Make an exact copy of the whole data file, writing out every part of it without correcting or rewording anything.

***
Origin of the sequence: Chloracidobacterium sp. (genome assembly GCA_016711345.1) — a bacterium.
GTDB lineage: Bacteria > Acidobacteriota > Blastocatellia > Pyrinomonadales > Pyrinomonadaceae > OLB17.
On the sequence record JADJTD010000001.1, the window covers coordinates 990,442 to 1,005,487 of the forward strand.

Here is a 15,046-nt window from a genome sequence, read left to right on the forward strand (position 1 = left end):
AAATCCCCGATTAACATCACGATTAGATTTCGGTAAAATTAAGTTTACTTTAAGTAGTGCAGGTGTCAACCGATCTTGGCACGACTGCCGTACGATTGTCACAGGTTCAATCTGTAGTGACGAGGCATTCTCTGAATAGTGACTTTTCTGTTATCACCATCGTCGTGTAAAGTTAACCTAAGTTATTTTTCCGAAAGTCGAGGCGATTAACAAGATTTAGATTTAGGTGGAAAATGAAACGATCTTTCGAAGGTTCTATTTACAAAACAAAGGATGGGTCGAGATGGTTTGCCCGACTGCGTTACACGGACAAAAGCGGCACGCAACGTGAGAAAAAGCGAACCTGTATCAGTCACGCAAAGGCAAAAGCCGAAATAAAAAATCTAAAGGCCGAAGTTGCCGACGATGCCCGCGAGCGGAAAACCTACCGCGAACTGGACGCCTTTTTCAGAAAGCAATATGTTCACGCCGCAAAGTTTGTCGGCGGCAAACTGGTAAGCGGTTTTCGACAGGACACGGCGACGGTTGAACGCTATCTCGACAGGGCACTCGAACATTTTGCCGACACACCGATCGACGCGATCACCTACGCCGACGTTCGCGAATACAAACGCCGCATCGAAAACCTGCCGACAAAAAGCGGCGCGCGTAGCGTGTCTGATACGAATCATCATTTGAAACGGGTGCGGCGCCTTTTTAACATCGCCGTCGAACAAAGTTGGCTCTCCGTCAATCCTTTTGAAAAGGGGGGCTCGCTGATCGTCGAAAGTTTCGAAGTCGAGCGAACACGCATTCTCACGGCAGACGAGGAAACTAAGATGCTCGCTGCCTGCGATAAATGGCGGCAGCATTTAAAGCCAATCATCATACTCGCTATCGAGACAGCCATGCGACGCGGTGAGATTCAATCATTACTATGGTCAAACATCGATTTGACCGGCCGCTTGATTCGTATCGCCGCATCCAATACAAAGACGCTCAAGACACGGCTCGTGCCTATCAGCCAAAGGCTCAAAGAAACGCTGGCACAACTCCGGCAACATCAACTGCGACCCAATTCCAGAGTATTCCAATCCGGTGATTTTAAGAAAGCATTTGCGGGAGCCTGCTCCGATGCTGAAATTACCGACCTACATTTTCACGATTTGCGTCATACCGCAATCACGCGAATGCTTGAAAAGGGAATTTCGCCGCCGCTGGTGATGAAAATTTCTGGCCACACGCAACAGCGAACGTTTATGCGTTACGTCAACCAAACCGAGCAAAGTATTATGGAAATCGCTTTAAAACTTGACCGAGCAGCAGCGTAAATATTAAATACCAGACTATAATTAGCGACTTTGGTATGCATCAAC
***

Origin of the sequence: Chloracidobacterium sp. (genome assembly GCA_016711345.1) — a bacterium.
GTDB lineage: Bacteria > Acidobacteriota > Blastocatellia > Pyrinomonadales > Pyrinomonadaceae > OLB17.
On the sequence record JADJTD010000001.1, the window covers coordinates 990,442 to 1,005,487 of the forward strand.

Here is a 15,046-nt window from a genome sequence, read left to right on the forward strand (position 1 = left end):
AAATCCCCGATTAACATCACGATTAGATTTCGGTAAAATTAAGTTTACTTTAAGTAGTGCAGGTGTCAACCGATCTTGGCACGACTGCCGTACGATTGTCACAGGTTCAATCTGTAGTGACGAGGCATTCTCTGAATAGTGACTTTTCTGTTATCACCATCGTCGTGTAAAGTTAACCTAAGTTATTTTTCCGAAAGTCGAGGCGATTAACAAGATTTAGATTTAGGTGGAAAATGAAACGATCTTTCGAAGGTTCTATTTACAAAACAAAGGATGGGTCGAGATGGTTTGCCCGACTGCGTTACACGGACAAAAGCGGCACGCAACGTGAGAAAAAGCGAACCTGTATCAGTCACGCAAAGGCAAAAGCCGAAATAAAAAATCTAAAGGCCGAAGTTGCCGACGATGCCCGCGAGCGGAAAACCTACCGCGAACTGGACGCCTTTTTCAGAAAGCAATATGTTCACGCCGCAAAGTTTGTCGGCGGCAAACTGGTAAGCGGTTTTCGACAGGACACGGCGACGGTTGAACGCTATCTCGACAGGGCACTCGAACATTTTGCCGACACACCGATCGACGCGATCACCTACGCCGACGTTCGCGAATACAAACGCCGCATCGAAAACCTGCCGACAAAAAGCGGCGCGCGTAGCGTGTCTGATACGAATCATCATTTGAAACGGGTGCGGCGCCTTTTTAACATCGCCGTCGAACAAAGTTGGCTCTCCGTCAATCCTTTTGAAAAGGGGGGCTCGCTGATCGTCGAAAGTTTCGAAGTCGAGCGAACACGCATTCTCACGGCAGACGAGGAAACTAAGATGCTCGCTGCCTGCGATAAATGGCGGCAGCATTTAAAGCCAATCATCATACTCGCTATCGAGACAGCCATGCGACGCGGTGAGATTCAATCATTACTATGGTCAAACATCGATTTGACCGGCCGCTTGATTCGTATCGCCGCATCCAATACAAAGACGCTCAAGACACGGCTCGTGCCTATCAGCCAAAGGCTCAAAGAAACGCTGGCACAACTCCGGCAACATCAACTGCGACCCAATTCCAGAGTATTCCAATCCGGTGATTTTAAGAAAGCATTTGCGGGAGCCTGCTCCGATGCTGAAATTACCGACCTACATTTTCACGATTTGCGTCATACCGCAATCACGCGAATGCTTGAAAAGGGAATTTCGCCGCCGCTGGTGATGAAAATTTCTGGCCACACGCAACAGCGAACGTTTATGCGTTACGTCAACCAAACCGAGCAAAGTATTATGGAAATCGCTTTAAAACTTGACCGAGCAGCAGCGTAAATATTAAATACCAGACTATAATTAGCGACTTTGGTATGCATCAAC